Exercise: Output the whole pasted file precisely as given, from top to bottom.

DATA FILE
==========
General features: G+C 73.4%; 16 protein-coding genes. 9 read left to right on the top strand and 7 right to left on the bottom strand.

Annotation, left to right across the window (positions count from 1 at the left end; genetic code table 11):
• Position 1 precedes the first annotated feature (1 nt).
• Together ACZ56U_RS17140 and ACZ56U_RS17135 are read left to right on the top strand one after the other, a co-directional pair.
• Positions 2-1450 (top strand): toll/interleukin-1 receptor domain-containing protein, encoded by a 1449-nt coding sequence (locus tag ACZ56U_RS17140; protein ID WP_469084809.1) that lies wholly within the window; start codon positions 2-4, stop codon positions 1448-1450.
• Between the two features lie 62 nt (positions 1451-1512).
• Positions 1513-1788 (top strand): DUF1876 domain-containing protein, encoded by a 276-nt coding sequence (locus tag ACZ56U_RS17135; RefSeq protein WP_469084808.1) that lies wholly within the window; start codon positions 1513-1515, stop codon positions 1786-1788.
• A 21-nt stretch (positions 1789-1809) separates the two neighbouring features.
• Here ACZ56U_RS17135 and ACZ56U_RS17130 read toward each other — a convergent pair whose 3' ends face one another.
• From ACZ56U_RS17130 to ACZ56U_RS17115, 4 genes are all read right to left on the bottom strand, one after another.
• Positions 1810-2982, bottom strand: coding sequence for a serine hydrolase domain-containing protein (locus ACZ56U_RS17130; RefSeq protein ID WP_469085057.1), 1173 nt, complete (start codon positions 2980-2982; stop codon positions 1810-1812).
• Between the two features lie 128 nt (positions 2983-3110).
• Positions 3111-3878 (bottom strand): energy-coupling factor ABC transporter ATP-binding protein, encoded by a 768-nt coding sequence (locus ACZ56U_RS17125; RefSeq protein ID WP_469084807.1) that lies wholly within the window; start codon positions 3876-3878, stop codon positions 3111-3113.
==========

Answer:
General features: G+C 73.4%; 16 protein-coding genes. 9 read left to right on the top strand and 7 right to left on the bottom strand.

Annotation, left to right across the window (positions count from 1 at the left end; genetic code table 11):
• Position 1 precedes the first annotated feature (1 nt).
• Together ACZ56U_RS17140 and ACZ56U_RS17135 are read left to right on the top strand one after the other, a co-directional pair.
• Positions 2-1450 (top strand): toll/interleukin-1 receptor domain-containing protein, encoded by a 1449-nt coding sequence (locus tag ACZ56U_RS17140; protein ID WP_469084809.1) that lies wholly within the window; start codon positions 2-4, stop codon positions 1448-1450.
• Between the two features lie 62 nt (positions 1451-1512).
• Positions 1513-1788 (top strand): DUF1876 domain-containing protein, encoded by a 276-nt coding sequence (locus tag ACZ56U_RS17135; RefSeq protein WP_469084808.1) that lies wholly within the window; start codon positions 1513-1515, stop codon positions 1786-1788.
• A 21-nt stretch (positions 1789-1809) separates the two neighbouring features.
• Here ACZ56U_RS17135 and ACZ56U_RS17130 read toward each other — a convergent pair whose 3' ends face one another.
• From ACZ56U_RS17130 to ACZ56U_RS17115, 4 genes are all read right to left on the bottom strand, one after another.
• Positions 1810-2982, bottom strand: coding sequence for a serine hydrolase domain-containing protein (locus ACZ56U_RS17130; RefSeq protein ID WP_469085057.1), 1173 nt, complete (start codon positions 2980-2982; stop codon positions 1810-1812).
• Between the two features lie 128 nt (positions 2983-3110).
• Positions 3111-3878 (bottom strand): energy-coupling factor ABC transporter ATP-binding protein, encoded by a 768-nt coding sequence (locus ACZ56U_RS17125; RefSeq protein ID WP_469084807.1) that lies wholly within the window; start codon positions 3876-3878, stop codon positions 3111-3113.